I’m not sure now what I expected from ‘The Seafarers’, I was interested it in for the Shetland and Orkney chapters, slightly wary about the links it might draw between nature and mental health. Whatever I expected though, this book far exceeded it.
It starts with Stephen arriving in Orkney, 23, and escaping from London which has not been good for him. Seven months on North Ronaldsay as a volunteer at the bird observatory beckon. It's an obvious, or at least not an odd, choice for a young man with a teenage passion for birding, and an obsession with migratory birds and what they represent to him.
One of the things Rutt does particularly well is make a point without labouring it - he talks candidly enough about how bad London was for him, and to an extent the surprise that is. After all, with a good degree, a good job, no particular responsibilities, and living with friends, it should be the best of times, but it is not. From there any struggles with his mental health are addressed as necessary, but as a background theme. This book is about so much more than one mans personal journey.
The choice of birds he focuses on are interesting too - Storm Petrels, Skuas, Auks, Eiders, Terns, Gulls, Manx Shearwaters, Gannets, and Fulmars (there's also a chapter on vagrants). I read this straight after coming back from Shetland where with a bit of effort I could have seen Storm Petrels (a night time trip to Mousa broch is a long held ambition that I will get round to) where I saw more or less everything but the Manx Shearwaters (and the vagrants) as a matter of course and pretty much from the doorstep.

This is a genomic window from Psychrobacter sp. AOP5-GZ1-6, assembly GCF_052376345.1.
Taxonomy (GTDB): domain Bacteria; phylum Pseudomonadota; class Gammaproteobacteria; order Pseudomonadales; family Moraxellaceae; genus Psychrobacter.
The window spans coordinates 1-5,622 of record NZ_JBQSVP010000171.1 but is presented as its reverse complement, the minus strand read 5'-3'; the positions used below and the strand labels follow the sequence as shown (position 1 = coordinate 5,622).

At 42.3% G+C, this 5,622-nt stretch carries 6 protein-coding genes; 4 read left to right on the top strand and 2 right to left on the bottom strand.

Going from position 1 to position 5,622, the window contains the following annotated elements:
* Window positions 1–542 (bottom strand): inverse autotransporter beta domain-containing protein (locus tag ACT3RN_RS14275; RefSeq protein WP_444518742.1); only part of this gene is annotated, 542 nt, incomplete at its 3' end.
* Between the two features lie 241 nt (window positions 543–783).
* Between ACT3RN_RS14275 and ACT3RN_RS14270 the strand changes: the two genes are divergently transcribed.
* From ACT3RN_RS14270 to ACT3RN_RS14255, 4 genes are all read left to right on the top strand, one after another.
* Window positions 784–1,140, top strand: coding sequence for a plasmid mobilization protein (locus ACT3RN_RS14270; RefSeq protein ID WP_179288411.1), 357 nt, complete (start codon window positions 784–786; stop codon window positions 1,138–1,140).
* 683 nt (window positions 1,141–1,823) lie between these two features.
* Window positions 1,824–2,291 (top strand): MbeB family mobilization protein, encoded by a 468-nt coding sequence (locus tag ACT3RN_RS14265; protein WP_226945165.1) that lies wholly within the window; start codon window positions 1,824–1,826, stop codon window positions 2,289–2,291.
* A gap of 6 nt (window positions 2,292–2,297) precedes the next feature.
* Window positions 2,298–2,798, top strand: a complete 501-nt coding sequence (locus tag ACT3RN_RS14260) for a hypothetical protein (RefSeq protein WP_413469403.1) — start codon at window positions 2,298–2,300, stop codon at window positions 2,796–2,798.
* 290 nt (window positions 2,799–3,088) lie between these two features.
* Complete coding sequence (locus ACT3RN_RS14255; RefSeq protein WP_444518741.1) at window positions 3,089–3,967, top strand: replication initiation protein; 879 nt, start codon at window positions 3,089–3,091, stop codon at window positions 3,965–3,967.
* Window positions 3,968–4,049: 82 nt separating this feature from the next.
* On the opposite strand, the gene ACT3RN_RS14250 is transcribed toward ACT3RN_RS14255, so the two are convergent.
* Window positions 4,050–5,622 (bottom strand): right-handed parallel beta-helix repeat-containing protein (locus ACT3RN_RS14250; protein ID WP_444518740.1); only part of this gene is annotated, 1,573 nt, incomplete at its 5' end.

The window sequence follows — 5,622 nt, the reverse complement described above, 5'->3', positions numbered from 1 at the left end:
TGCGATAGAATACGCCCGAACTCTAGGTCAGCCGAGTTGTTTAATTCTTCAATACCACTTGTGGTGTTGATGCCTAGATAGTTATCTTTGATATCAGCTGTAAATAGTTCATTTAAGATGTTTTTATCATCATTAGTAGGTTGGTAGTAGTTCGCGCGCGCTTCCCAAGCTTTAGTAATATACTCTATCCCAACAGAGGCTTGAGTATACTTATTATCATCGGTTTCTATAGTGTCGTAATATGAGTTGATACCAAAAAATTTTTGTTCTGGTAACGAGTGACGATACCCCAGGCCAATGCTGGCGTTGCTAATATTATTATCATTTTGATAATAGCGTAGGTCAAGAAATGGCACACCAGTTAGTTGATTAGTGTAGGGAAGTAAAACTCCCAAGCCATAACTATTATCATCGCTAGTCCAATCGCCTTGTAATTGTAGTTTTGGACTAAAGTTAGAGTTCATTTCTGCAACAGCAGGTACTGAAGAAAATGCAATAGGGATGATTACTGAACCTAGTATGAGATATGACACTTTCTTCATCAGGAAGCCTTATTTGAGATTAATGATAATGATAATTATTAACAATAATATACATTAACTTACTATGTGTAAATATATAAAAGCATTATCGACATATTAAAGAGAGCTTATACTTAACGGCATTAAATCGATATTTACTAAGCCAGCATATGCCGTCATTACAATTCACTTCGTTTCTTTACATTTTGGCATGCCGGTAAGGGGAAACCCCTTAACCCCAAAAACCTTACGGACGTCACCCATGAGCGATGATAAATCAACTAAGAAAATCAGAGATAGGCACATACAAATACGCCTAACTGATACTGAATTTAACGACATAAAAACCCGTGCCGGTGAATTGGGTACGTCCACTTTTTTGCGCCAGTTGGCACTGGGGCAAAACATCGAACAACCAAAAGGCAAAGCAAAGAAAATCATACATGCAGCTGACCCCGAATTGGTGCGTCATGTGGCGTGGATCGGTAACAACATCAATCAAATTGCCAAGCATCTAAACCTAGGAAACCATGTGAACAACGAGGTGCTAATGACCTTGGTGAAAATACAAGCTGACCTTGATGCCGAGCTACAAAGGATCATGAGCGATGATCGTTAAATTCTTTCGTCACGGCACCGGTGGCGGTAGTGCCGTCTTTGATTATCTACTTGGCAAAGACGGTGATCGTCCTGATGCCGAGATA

All of those birds are on endangered lists, and this year the general reduction in numbers (particularly of Terns, Eiders, and Arctic Skuas) of some of these species felt particularly noticeable. Having grown up on the coast these are all birds I've taken for granted, and in the case of both terns and great skuas, cursed (both favour attack as the best form of defence). The thought of their loss is almost incomprehensible, it's also terrifying.
Each chapter is a starting point to discuss a species, a place, the naturalists and birders associated with it, the impact of the Anthropocene. There is further exploration of the history and culture of remote island groups and how they use and live with the birds around them. A lot about how little we know about birds, especially migratory birds and how they function, which in turn means we can't really understand the impact we have on the wildlife around us. There's also some useful thinking on how we package and market wildlife.
Altogether it's a deeply thoughtful book that asks a number of important questions of its reader. Rutt shares his concerns and conclusions in a way that leaves room for debate - though I found I agreed with him on pretty much everything. All of which make it a book worth reading, but the joy of it goes beyond that.
It's in the championing of birds which are not perhaps widely loved. It's rare to read a defence of the Great Skua, or an appreciation of Razorbills. The whole thing is an encouragement to look at what's around us and to properly observe it.
It's an amazingly assured debut that absolutely nails the line between being accessible without feeling dumbed down, and for me one of the best bits of nature writing I've read. I can’t overstate my enthusiasm for this book, or recommend it highly enough.